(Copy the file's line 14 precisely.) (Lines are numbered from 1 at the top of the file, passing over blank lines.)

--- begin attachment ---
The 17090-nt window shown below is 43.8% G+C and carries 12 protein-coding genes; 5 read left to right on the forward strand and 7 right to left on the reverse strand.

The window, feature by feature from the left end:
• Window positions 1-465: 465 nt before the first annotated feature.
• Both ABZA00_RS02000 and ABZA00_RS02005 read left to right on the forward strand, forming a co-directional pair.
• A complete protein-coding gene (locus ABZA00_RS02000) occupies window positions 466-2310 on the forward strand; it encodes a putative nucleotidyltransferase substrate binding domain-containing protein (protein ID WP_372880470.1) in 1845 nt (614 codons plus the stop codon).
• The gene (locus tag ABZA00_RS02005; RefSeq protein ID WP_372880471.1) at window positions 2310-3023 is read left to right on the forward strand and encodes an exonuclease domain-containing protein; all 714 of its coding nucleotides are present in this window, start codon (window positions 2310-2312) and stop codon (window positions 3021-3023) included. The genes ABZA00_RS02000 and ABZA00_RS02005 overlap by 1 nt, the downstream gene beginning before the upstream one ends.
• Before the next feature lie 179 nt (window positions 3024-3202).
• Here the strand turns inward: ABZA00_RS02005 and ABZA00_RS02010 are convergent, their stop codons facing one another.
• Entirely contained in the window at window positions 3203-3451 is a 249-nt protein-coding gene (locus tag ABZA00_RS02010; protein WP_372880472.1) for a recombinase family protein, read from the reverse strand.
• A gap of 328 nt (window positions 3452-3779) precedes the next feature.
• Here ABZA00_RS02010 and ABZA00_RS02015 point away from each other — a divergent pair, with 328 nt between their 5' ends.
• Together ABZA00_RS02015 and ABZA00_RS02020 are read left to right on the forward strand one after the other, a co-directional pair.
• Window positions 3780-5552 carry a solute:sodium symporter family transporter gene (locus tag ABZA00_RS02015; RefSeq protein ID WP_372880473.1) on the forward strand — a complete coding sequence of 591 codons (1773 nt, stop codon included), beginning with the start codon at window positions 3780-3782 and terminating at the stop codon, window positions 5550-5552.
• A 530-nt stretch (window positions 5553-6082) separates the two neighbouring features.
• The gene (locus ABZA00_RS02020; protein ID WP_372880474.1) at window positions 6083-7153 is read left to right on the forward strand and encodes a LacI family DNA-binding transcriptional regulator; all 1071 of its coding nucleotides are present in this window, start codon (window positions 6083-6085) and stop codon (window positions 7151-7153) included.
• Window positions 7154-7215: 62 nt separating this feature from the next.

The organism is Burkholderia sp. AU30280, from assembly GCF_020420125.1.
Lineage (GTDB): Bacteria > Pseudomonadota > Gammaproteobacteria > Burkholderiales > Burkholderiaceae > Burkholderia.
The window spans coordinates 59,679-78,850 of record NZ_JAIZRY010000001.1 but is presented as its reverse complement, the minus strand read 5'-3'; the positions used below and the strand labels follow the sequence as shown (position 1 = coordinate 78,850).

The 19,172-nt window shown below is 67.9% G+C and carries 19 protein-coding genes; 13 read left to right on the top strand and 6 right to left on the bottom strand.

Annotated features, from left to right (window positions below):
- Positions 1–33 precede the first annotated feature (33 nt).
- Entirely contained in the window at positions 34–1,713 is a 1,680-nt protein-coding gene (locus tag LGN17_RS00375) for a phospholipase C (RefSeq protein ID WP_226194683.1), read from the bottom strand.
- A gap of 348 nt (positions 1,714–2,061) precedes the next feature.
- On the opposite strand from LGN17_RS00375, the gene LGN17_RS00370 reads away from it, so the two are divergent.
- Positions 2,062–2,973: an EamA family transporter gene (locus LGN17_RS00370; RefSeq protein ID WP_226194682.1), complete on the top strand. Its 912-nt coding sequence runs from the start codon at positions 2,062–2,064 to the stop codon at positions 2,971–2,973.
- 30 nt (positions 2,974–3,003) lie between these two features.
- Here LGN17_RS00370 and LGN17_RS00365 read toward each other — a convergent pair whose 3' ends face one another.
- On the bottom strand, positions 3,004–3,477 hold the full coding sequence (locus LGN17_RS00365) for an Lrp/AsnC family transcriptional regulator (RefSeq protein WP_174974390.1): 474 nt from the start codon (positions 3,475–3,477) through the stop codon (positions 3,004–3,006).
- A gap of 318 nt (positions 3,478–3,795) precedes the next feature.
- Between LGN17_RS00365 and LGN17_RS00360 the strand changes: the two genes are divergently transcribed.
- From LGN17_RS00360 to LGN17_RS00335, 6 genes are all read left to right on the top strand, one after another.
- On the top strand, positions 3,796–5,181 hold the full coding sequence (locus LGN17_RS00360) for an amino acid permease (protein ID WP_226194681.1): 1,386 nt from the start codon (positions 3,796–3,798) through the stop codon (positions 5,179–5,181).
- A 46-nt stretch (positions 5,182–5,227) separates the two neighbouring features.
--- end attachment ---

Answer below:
• A 530-nt stretch (window positions 5553-6082) separates the two neighbouring features.